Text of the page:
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    Visual Capitalist


    Visual Capitalist
    https://www.visualcapitalist.com
    Data-driven visuals that help explain a complex world
    Wed, 20 Oct 2021 18:26:05 +0000
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    Is $1 Million Enough for Retirement in America? https://www.visualcapitalist.com/is-1-million-enough-for-retirement-in-america/?utm_source=rss&utm_medium=rss&utm_campaign=is-1-million-enough-for-retirement-in-america
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    Wed, 20 Oct 2021 17:48:54 +0000










    https://www.visualcapitalist.com/?p=142399

    The average American needs their retirement savings to last them over a decade. In which cities is $1 million enough to retire comfortably?

    The post Is $1 Million Enough for Retirement in America? appeared first on Visual Capitalist.

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    Retirement Savings in America

    Can I share this graphic?
    Yes. Visualizations are free to share and post in their original form across the web—even for publishers. Please link back to this page and attribute Visual Capitalist.
    When do I need a license?
    Licenses are required for some commercial uses, translations, or layout modifications. You can even whitelabel our visualizations. Explore your options.
    Interested in this piece?
    Click here to license this visualization.

    Is $1 Million Enough for Retirement in America?

    The average American needs their retirement savings to last them 14 to 17 years. With this in mind, is $1 million in savings enough for the average retiree?

    Ultimately, it depends on where you live, since the average cost of living varies across the country. This graphic, using data compiled by GOBankingRates.com shows how many years $1 million in retirement savings lasts in the top 50 most populated U.S. cities.

    Editor’s note: As one user rightly pointed out, this analysis doesn’t take into account interest earned on the $1 million. With that in consideration, the above calculations could be seen as very conservative figures.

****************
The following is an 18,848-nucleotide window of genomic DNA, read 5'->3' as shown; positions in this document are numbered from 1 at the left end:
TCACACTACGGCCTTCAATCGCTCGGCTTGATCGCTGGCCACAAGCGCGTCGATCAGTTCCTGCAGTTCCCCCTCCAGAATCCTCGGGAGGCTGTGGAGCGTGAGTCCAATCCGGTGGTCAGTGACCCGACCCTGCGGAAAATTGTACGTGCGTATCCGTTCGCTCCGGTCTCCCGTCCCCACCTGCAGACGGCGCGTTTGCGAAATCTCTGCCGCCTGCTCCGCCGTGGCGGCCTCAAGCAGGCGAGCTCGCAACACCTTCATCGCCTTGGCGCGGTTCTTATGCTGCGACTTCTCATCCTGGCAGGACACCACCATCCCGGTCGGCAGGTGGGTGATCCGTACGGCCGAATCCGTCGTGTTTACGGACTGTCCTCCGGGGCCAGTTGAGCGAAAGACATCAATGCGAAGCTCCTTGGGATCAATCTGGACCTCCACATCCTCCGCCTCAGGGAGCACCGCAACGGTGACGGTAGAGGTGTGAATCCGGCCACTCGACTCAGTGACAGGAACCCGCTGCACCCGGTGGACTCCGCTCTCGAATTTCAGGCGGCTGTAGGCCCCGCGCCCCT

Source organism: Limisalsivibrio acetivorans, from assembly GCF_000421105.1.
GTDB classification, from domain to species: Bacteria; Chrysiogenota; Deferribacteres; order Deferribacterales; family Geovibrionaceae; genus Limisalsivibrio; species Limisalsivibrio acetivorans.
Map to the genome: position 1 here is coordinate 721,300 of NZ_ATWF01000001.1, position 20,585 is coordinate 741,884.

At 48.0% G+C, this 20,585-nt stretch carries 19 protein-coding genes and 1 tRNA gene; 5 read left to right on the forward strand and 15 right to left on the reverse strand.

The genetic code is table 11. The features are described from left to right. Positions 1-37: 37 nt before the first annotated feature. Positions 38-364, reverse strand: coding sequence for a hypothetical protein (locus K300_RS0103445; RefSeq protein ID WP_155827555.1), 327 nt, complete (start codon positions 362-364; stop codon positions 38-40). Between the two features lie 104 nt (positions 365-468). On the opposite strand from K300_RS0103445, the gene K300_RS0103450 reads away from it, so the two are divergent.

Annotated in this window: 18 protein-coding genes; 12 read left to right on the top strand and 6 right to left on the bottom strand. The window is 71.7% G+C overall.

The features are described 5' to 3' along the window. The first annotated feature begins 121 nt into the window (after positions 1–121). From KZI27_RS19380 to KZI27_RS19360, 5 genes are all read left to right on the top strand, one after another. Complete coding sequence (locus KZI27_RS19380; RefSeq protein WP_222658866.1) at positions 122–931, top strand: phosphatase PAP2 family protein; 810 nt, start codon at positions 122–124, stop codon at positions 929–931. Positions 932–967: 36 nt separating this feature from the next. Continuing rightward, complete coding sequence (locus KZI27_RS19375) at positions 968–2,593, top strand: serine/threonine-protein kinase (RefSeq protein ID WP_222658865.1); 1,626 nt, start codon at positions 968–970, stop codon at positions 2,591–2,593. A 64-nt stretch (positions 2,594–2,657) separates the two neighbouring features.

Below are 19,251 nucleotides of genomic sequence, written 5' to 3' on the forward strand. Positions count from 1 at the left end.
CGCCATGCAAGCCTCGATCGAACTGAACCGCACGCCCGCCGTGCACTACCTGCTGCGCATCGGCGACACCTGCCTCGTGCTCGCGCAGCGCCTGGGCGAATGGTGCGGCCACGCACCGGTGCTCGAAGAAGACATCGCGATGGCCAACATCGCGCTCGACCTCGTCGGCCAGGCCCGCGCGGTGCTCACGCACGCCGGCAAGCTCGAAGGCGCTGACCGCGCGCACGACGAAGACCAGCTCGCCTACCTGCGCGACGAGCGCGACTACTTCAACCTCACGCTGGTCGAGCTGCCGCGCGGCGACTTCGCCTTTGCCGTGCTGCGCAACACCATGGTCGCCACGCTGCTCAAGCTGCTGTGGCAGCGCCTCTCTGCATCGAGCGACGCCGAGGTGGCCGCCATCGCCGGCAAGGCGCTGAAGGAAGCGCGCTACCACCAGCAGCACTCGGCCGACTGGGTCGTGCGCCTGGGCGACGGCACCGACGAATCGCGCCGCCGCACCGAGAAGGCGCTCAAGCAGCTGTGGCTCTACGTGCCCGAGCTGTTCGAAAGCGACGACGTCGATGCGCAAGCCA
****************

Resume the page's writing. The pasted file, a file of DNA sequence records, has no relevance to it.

How Long $1 Million Would Last in 50 Cities

    To compile this data, GOBankingRates calculated the average expenditures of people aged 65 or older in each city, using data from the Bureau of Labor Statistics and cost-of-living indices from Sperling’s Best Places.

    That figure was then reduced to account for average Social Security income. Then, GOBankingRates divided the one million by each city’s final figure to calculate how many years $1 million would last in each place.

    Perhaps unsurprisingly, San Francisco, California came in as the most expensive city on the list. $1 million in retirement savings lasts approximately eight years in San Francisco, which is about half the time that the typical American needs their retirement funds to last.

    City How long $1 would last (years) Cost-of-living Index Annual expenditures
    (after using annual Social Security)
    Memphis, TN 45.3 76 $22,043
    El Paso, TX 40.3 81.4 $24,789
    Wichita, KS 39.7 82.1 $25,145
    Tulsa, OK 38.8 83.2 $25,705
    Indianapolis, IN 38.6 83.5 $25,857
    Milwaukee, WI 37.6 84.9 $26,569
    Oklahoma City, OK 37.3 85.4 $26,824
    Columbus, OH 37.2 85.5 $26,875
    Kansas City, MO 36.7 86.2 $27,231
    Detroit, MI 35.8 87.6 $27,943
    Baltimore, MD 35.3 88.2 $28,248
    Louisville, KY 35.3 88.4 $28,349
    San Antonio, TX 34.4 89.7 $29,011
    Omaha, NE 34.3 89.8 $29,062
    Albuquerque, NM 33.6 91.1 $29,723
    Tucson, AZ 33.3 91.6 $29,977
    Jacksonville, FL 32.3 93.5 $30,943
    New Orleans, LA 30.8 96.3 $32,367
    Houston, TX 30.8 96.5 $32,469
    Charlotte, NC 29.6 98.9 $33,690
    Forth Worth, TX 29.3 99.8 $34,148
    Arlington, TX 28.8 100.6 $34,554
    Philadelphia, PA 28.6 101.2 $34,860
    Nashville, TN 28.5 101.4 $34,961
    Dallas, TX 28.4 101.6 $35,063
    Raleigh, NC 28.2 102.3 $35,419
    Fresno, CA 28.1 102.6 $35,572
    Phoenix, AZ 27.6 103.7 $36,131
    Mesa, AZ 27.4 104.2 $36,385